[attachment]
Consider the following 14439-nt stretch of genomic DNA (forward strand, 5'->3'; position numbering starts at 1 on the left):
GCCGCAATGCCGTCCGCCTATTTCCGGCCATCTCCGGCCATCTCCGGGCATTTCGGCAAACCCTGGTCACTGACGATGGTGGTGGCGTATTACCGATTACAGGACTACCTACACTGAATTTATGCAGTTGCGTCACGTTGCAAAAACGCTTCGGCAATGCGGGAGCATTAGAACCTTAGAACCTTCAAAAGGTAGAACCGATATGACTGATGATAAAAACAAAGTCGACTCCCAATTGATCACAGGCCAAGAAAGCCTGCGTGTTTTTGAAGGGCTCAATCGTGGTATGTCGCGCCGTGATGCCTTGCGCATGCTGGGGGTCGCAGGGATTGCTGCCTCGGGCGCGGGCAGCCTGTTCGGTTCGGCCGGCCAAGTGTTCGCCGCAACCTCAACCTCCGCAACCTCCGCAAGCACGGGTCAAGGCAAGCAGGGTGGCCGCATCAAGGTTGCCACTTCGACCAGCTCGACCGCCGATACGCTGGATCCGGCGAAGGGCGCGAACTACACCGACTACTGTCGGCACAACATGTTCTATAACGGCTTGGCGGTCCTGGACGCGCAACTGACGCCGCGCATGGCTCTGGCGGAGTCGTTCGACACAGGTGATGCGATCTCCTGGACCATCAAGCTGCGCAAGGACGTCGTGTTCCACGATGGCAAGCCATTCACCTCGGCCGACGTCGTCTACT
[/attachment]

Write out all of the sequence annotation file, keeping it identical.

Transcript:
Consider the following 14439-nt stretch of genomic DNA (forward strand, 5'->3'; position numbering starts at 1 on the left):
GCCGCAATGCCGTCCGCCTATTTCCGGCCATCTCCGGCCATCTCCGGGCATTTCGGCAAACCCTGGTCACTGACGATGGTGGTGGCGTATTACCGATTACAGGACTACCTACACTGAATTTATGCAGTTGCGTCACGTTGCAAAAACGCTTCGGCAATGCGGGAGCATTAGAACCTTAGAACCTTCAAAAGGTAGAACCGATATGACTGATGATAAAAACAAAGTCGACTCCCAATTGATCACAGGCCAAGAAAGCCTGCGTGTTTTTGAAGGGCTCAATCGTGGTATGTCGCGCCGTGATGCCTTGCGCATGCTGGGGGTCGCAGGGATTGCTGCCTCGGGCGCGGGCAGCCTGTTCGGTTCGGCCGGCCAAGTGTTCGCCGCAACCTCAACCTCCGCAACCTCCGCAAGCACGGGTCAAGGCAAGCAGGGTGGCCGCATCAAGGTTGCCACTTCGACCAGCTCGACCGCCGATACGCTGGATCCGGCGAAGGGCGCGAACTACACCGACTACTGTCGGCACAACATGTTCTATAACGGCTTGGCGGTCCTGGACGCGCAACTGACGCCGCGCATGGCTCTGGCGGAGTCGTTCGACACAGGTGATGCGATCTCCTGGACCATCAAGCTGCGCAAGGACGTCGTGTTCCACGATGGCAAGCCATTCACCTCGGCCGACGTCGTCTACT